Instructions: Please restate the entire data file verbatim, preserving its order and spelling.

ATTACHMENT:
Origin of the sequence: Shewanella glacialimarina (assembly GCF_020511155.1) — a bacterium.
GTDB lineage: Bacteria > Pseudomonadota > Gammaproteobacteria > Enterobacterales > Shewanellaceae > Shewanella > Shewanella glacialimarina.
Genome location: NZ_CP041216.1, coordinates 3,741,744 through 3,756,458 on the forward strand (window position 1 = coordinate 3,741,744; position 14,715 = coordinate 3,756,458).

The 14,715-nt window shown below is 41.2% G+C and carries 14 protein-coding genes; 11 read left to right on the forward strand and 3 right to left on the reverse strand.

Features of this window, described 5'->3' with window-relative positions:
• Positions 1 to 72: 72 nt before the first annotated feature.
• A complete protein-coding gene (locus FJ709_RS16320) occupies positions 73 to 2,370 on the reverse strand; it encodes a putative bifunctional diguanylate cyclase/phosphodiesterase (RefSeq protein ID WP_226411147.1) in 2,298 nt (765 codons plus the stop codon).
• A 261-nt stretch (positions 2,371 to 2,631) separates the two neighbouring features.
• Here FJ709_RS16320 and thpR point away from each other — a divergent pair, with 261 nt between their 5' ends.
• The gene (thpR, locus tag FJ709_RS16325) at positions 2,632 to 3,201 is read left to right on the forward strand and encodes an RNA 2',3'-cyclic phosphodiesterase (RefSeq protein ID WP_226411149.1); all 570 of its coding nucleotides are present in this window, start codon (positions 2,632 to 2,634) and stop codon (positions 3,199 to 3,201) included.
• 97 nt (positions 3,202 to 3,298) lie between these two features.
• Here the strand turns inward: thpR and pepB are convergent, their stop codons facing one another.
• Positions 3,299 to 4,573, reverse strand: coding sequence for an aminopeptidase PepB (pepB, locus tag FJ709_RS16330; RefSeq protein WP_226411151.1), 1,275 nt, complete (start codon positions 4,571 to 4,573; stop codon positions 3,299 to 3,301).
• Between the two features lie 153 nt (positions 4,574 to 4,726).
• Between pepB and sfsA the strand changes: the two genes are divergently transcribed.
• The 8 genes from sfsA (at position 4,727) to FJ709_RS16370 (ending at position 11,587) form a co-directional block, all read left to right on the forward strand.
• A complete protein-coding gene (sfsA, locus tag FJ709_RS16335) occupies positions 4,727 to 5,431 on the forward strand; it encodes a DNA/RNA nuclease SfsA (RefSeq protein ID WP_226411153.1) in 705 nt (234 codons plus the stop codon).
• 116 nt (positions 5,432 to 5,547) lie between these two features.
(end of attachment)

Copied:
Origin of the sequence: Shewanella glacialimarina (assembly GCF_020511155.1) — a bacterium.
GTDB lineage: Bacteria > Pseudomonadota > Gammaproteobacteria > Enterobacterales > Shewanellaceae > Shewanella > Shewanella glacialimarina.
Genome location: NZ_CP041216.1, coordinates 3,741,744 through 3,756,458 on the forward strand (window position 1 = coordinate 3,741,744; position 14,715 = coordinate 3,756,458).

The 14,715-nt window shown below is 41.2% G+C and carries 14 protein-coding genes; 11 read left to right on the forward strand and 3 right to left on the reverse strand.

Features of this window, described 5'->3' with window-relative positions:
• Positions 1 to 72: 72 nt before the first annotated feature.
• A complete protein-coding gene (locus FJ709_RS16320) occupies positions 73 to 2,370 on the reverse strand; it encodes a putative bifunctional diguanylate cyclase/phosphodiesterase (RefSeq protein ID WP_226411147.1) in 2,298 nt (765 codons plus the stop codon).
• A 261-nt stretch (positions 2,371 to 2,631) separates the two neighbouring features.
• Here FJ709_RS16320 and thpR point away from each other — a divergent pair, with 261 nt between their 5' ends.
• The gene (thpR, locus tag FJ709_RS16325) at positions 2,632 to 3,201 is read left to right on the forward strand and encodes an RNA 2',3'-cyclic phosphodiesterase (RefSeq protein ID WP_226411149.1); all 570 of its coding nucleotides are present in this window, start codon (positions 2,632 to 2,634) and stop codon (positions 3,199 to 3,201) included.
• 97 nt (positions 3,202 to 3,298) lie between these two features.
• Here the strand turns inward: thpR and pepB are convergent, their stop codons facing one another.
• Positions 3,299 to 4,573, reverse strand: coding sequence for an aminopeptidase PepB (pepB, locus tag FJ709_RS16330; RefSeq protein WP_226411151.1), 1,275 nt, complete (start codon positions 4,571 to 4,573; stop codon positions 3,299 to 3,301).
• Between the two features lie 153 nt (positions 4,574 to 4,726).
• Between pepB and sfsA the strand changes: the two genes are divergently transcribed.
• The 8 genes from sfsA (at position 4,727) to FJ709_RS16370 (ending at position 11,587) form a co-directional block, all read left to right on the forward strand.
• A complete protein-coding gene (sfsA, locus tag FJ709_RS16335) occupies positions 4,727 to 5,431 on the forward strand; it encodes a DNA/RNA nuclease SfsA (RefSeq protein ID WP_226411153.1) in 705 nt (234 codons plus the stop codon).
• 116 nt (positions 5,432 to 5,547) lie between these two features.